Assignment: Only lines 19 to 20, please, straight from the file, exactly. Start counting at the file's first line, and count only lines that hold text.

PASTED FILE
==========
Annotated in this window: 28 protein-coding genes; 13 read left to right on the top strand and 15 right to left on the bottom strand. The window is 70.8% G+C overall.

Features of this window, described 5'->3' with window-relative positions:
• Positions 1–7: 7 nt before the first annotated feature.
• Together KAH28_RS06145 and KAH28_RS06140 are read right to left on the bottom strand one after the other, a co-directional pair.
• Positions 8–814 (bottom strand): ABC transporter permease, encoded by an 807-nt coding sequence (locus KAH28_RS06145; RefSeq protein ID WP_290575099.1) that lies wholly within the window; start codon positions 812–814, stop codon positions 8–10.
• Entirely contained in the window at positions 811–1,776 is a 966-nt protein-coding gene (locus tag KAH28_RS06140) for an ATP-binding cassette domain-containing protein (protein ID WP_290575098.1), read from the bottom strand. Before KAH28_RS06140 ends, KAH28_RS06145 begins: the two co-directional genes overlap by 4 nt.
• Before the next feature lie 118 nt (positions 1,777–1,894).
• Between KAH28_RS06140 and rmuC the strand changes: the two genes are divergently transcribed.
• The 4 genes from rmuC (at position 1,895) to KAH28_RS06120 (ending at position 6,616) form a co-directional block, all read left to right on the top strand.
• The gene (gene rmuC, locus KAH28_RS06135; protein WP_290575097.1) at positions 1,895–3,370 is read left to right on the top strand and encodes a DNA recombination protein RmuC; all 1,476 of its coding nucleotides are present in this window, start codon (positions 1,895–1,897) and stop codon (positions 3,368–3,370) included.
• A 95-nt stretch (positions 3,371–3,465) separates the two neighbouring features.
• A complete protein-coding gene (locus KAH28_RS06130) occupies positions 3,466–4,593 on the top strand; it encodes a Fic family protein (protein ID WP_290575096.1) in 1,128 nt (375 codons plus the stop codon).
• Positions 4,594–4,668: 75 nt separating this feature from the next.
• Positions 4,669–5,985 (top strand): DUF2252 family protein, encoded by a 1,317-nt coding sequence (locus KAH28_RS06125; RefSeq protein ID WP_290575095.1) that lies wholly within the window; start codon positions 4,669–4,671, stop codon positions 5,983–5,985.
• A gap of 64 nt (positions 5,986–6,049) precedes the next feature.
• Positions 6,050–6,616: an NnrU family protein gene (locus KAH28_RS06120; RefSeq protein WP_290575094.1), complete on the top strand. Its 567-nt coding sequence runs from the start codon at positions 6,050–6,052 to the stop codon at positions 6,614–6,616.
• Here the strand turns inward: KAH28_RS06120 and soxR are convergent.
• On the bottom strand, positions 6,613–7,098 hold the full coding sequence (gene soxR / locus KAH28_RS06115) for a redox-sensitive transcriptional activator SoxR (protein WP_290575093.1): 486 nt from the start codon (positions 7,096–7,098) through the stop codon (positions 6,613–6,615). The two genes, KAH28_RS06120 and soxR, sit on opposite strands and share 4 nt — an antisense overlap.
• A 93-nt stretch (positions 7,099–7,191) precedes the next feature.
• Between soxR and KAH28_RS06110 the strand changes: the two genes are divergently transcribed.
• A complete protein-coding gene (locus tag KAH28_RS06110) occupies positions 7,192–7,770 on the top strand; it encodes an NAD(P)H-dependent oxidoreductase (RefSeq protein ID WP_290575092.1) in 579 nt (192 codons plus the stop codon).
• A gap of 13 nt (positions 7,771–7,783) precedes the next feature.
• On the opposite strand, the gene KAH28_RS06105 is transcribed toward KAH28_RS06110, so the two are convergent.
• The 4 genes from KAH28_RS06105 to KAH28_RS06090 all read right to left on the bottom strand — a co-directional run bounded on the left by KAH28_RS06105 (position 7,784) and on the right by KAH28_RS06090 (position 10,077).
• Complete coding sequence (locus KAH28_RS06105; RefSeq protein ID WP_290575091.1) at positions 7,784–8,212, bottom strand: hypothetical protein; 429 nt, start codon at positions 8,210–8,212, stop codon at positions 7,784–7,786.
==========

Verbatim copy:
• A 93-nt stretch (positions 7,099–7,191) precedes the next feature.
• Between soxR and KAH28_RS06110 the strand changes: the two genes are divergently transcribed.